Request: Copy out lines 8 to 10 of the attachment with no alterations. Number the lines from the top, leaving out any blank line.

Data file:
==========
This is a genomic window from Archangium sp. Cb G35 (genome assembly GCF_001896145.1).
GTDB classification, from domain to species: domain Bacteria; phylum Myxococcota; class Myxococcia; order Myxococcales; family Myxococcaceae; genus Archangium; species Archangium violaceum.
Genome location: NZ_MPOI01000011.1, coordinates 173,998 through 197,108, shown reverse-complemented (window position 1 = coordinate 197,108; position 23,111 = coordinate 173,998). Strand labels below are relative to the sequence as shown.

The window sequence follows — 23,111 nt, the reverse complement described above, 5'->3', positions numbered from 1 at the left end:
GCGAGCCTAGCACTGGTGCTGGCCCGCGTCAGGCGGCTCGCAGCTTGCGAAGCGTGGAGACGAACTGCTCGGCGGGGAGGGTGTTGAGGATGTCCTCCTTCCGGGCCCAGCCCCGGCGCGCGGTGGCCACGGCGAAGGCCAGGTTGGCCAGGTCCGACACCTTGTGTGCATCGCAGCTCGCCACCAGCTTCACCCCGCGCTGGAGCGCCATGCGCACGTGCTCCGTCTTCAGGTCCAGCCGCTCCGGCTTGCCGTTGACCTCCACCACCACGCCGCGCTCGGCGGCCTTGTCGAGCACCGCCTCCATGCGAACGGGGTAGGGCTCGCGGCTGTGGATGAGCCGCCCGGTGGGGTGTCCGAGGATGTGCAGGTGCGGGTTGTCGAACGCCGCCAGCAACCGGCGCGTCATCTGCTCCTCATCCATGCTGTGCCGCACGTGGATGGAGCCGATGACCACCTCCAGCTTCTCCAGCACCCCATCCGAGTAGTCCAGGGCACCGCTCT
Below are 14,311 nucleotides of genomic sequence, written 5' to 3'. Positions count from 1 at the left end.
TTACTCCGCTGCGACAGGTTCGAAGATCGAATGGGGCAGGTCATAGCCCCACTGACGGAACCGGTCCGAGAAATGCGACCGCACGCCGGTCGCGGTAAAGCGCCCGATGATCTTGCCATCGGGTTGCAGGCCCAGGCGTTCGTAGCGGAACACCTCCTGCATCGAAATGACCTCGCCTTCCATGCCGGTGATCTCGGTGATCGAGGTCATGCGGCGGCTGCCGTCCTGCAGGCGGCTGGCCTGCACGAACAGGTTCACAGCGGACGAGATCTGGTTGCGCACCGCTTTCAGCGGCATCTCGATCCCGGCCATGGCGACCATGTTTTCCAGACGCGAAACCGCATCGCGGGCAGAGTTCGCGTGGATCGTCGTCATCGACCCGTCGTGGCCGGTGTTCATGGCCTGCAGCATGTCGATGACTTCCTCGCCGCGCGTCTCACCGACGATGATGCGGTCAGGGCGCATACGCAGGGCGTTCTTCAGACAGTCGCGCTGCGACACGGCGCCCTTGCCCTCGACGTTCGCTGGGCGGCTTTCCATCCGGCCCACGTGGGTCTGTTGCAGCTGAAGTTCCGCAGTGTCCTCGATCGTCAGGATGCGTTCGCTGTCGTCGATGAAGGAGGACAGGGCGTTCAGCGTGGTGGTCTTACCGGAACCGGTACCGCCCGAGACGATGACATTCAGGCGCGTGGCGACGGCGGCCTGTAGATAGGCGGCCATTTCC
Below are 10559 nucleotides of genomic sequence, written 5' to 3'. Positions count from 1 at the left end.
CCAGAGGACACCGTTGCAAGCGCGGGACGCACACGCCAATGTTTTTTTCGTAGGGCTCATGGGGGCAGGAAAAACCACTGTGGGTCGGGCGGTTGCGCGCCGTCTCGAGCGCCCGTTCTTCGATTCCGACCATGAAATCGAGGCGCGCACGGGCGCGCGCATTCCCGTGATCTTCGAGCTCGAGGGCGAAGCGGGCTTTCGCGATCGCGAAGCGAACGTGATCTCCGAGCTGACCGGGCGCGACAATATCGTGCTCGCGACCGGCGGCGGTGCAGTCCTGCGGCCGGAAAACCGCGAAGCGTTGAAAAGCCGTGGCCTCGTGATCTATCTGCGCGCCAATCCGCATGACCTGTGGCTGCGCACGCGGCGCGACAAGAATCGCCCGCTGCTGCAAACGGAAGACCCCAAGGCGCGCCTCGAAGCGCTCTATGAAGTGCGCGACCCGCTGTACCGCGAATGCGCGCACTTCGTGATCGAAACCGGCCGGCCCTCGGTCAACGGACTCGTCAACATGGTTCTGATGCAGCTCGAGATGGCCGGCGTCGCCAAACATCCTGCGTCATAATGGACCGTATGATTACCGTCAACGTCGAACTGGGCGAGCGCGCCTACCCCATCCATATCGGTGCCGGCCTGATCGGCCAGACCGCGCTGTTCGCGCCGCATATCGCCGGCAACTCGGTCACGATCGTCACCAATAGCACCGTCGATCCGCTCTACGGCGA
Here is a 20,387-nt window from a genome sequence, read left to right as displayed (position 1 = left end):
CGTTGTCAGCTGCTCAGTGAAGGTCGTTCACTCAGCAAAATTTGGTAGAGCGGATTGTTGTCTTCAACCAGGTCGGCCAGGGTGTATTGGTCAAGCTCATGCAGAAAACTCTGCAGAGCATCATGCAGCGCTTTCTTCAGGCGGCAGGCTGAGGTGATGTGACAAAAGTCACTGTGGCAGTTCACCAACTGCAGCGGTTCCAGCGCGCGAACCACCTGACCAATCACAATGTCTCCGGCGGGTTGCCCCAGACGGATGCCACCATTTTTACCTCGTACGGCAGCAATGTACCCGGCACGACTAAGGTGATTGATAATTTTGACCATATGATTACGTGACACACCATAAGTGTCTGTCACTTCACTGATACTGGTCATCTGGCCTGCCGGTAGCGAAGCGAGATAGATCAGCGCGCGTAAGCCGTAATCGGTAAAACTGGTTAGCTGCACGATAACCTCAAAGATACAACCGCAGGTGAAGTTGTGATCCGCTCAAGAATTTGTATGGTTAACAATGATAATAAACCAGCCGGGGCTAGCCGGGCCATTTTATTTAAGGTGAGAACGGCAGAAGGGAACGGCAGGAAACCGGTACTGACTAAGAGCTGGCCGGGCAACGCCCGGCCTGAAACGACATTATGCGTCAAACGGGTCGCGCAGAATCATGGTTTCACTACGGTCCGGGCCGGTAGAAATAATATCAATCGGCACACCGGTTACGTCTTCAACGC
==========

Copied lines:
Below are 10559 nucleotides of genomic sequence, written 5' to 3'. Positions count from 1 at the left end.
CCAGAGGACACCGTTGCAAGCGCGGGACGCACACGCCAATGTTTTTTTCGTAGGGCTCATGGGGGCAGGAAAAACCACTGTGGGTCGGGCGGTTGCGCGCCGTCTCGAGCGCCCGTTCTTCGATTCCGACCATGAAATCGAGGCGCGCACGGGCGCGCGCATTCCCGTGATCTTCGAGCTCGAGGGCGAAGCGGGCTTTCGCGATCGCGAAGCGAACGTGATCTCCGAGCTGACCGGGCGCGACAATATCGTGCTCGCGACCGGCGGCGGTGCAGTCCTGCGGCCGGAAAACCGCGAAGCGTTGAAAAGCCGTGGCCTCGTGATCTATCTGCGCGCCAATCCGCATGACCTGTGGCTGCGCACGCGGCGCGACAAGAATCGCCCGCTGCTGCAAACGGAAGACCCCAAGGCGCGCCTCGAAGCGCTCTATGAAGTGCGCGACCCGCTGTACCGCGAATGCGCGCACTTCGTGATCGAAACCGGCCGGCCCTCGGTCAACGGACTCGTCAACATGGTTCTGATGCAGCTCGAGATGGCCGGCGTCGCCAAACATCCTGCGTCATAATGGACCGTATGATTACCGTCAACGTCGAACTGGGCGAGCGCGCCTACCCCATCCATATCGGTGCCGGCCTGATCGGCCAGACCGCGCTGTTCGCGCCGCATATCGCCGGCAACTCGGTCACGATCGTCACCAATAGCACCGTCGATCCGCTCTACGGCGA
Here is a 20,387-nt window from a genome sequence, read left to right as displayed (position 1 = left end):